Imaginary Betrayals: Subjectivity and the Discourses of Treason in Early Modern England
University of Pennsylvania Press, 2013 M05 29 - 224 páginas
In 1352 King Edward III had expanded the legal definition of treason to include the act of imagining the death of the king, opening up the category of "constructive" treason, in which even a subject's thoughts might become the basis for prosecution. By the sixteenth century, treason was perceived as an increasingly serious threat and policed with a new urgency. Referring to the extensive early modern literature on the subject of treason, Imaginary Betrayals reveals how and to what extent ideas of proof and grounds for conviction were subject to prosecutorial construction during the Tudor period. Karen Cunningham looks at contemporary records of three prominent cases in order to demonstrate the degree to which the imagination was used to prove treason: the 1542 attainder of Katherine Howard, fifth wife of Henry VIII, charged with having had sexual relations with two men before her marriage; the 1586 case of Anthony Babington and twelve confederates, accused of plotting with the Spanish to invade England and assassinate Elizabeth; and the prosecution in the same year of Mary, Queen of Scots, indicted for conspiring with Babington to engineer her own accession to the throne.
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And although prosecutors attempted to establish a definitive point of view—in Pierre Bourdieu's formulation, “to impose a universally recognized principle of knowledge on the social world” 2—they did not necessarily succeed.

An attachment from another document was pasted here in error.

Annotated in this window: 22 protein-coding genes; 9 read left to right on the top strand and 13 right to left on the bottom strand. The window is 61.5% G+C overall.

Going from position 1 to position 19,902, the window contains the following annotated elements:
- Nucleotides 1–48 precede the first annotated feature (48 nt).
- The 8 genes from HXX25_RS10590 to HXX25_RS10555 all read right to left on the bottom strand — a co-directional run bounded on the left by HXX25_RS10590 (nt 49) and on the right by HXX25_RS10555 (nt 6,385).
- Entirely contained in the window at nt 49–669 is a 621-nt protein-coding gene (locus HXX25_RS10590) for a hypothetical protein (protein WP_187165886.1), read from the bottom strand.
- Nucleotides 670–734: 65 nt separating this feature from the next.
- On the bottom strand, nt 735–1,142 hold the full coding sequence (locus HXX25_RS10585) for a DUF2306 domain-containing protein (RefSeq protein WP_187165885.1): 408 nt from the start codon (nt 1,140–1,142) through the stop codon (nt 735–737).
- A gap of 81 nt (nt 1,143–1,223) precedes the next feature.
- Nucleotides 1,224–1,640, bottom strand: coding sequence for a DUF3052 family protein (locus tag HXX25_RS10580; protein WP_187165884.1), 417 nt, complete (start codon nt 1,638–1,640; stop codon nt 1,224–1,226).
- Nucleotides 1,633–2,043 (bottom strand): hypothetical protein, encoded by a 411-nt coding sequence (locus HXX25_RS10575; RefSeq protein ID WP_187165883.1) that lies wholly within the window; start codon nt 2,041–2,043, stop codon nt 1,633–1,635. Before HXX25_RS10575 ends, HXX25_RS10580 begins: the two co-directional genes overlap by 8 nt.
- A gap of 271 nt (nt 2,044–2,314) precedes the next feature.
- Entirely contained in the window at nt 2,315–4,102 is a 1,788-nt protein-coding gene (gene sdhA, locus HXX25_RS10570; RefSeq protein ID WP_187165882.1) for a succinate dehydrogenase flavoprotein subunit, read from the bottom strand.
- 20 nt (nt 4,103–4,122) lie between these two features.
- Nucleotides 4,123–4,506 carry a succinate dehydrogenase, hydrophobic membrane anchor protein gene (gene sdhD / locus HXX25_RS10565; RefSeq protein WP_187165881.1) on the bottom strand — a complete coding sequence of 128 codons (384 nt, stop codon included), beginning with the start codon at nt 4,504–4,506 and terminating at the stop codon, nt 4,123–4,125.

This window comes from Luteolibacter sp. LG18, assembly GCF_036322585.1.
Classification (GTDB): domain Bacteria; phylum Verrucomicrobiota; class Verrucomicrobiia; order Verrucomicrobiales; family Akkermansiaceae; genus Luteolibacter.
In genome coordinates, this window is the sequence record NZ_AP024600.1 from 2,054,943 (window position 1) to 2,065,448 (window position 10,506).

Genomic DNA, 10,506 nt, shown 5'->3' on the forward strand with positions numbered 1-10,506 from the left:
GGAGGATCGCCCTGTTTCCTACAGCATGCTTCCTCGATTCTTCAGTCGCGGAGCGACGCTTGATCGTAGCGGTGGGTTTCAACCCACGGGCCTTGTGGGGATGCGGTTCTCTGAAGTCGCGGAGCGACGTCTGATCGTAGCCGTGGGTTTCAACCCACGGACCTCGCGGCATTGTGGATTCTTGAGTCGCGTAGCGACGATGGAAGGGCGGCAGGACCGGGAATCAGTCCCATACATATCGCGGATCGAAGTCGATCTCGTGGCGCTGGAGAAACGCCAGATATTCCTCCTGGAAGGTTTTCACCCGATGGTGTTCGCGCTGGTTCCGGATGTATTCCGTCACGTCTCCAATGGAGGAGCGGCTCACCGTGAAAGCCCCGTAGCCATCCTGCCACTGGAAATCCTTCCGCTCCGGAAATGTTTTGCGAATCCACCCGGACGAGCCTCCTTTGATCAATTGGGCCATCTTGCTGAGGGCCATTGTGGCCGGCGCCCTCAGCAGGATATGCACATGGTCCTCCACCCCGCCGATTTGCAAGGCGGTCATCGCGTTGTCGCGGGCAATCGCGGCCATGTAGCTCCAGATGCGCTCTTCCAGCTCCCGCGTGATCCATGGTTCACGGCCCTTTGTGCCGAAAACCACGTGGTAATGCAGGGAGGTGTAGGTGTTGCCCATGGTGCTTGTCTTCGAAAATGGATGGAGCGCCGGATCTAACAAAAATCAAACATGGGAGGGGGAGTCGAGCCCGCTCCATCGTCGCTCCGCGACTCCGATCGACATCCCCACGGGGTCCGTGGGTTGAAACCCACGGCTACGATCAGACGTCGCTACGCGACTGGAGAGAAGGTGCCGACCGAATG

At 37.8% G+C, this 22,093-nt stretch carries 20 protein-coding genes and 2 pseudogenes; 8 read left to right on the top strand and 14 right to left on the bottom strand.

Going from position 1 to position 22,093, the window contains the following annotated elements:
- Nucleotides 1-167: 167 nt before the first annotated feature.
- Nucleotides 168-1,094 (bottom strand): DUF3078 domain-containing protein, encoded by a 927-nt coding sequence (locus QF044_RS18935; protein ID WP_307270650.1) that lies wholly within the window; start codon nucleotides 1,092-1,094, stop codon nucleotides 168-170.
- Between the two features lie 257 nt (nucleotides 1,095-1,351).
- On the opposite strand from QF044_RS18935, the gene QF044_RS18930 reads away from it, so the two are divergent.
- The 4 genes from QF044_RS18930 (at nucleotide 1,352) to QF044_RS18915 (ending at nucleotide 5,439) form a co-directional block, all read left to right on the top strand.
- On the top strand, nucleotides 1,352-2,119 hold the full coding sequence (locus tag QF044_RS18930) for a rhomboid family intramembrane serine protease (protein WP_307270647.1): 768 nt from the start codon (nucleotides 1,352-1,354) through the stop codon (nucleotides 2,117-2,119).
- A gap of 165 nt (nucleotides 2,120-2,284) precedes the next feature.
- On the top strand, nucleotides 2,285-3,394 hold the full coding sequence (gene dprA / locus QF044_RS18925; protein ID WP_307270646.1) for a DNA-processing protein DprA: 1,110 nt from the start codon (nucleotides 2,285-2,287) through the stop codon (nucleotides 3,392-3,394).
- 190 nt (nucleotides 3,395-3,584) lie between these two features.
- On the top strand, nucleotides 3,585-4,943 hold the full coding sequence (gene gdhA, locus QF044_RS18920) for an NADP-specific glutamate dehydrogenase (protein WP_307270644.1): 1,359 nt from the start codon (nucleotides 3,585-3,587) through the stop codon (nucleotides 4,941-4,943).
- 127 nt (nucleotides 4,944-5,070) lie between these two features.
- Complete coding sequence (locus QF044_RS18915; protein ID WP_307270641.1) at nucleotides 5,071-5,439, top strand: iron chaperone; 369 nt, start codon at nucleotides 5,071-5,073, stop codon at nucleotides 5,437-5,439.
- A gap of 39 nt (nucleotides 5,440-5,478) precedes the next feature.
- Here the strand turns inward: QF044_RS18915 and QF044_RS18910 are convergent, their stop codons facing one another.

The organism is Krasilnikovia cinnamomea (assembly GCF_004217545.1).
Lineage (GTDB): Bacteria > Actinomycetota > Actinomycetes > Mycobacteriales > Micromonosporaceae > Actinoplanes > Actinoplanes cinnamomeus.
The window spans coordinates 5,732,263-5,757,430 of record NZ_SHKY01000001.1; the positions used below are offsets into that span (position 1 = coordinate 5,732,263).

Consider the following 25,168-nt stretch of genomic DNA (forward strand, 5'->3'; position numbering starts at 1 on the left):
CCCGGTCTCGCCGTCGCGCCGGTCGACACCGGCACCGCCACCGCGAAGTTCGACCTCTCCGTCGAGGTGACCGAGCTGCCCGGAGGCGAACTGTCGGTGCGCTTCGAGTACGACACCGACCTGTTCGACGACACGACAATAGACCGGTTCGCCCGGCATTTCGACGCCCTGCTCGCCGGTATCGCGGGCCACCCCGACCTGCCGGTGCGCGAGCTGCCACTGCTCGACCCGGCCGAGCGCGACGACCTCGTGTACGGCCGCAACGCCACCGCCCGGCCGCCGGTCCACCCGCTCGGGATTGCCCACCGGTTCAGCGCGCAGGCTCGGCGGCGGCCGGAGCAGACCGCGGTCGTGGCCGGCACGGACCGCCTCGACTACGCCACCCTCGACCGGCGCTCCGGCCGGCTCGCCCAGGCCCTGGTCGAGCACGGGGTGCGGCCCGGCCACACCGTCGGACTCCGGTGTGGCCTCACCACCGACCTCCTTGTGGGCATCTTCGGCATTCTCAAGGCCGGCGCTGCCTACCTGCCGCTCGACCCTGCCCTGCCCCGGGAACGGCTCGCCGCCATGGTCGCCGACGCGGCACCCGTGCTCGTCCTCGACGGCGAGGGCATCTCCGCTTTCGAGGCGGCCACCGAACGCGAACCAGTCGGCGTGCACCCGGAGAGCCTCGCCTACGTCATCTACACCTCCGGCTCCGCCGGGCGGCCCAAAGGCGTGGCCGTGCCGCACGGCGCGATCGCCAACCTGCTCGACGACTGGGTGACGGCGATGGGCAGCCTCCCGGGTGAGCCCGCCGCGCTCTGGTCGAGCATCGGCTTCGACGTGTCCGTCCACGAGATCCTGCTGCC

... the loss of possessions on the part of the person found guilty and the “corrupting of his blood” (the disinheriting of his heirs) —the Crown might gain both political and real currency as a result of a prosecution.
... they could be interpreted as having malicious intent indirectly and the accused could be found guiltyoftreason.30 The kings lawyers justified these prosecutions in the late fifteenth century on the grounds of intention: such things ...
Words, then, might be the crime or they might be evidence of the crime in any given prosecution. What these trials illuminate is that in Tudor legal practice, what counted as an “overt act” was unpredictable and frequently turned.
5'3 Prosecutors, however, typically posited a gap between the speech of the accused and a truth embedded in his or her deviant heart, ... During the Ralegh prosecution, for example, Coke turned Ralegh's rhetorical skill into a sign ...
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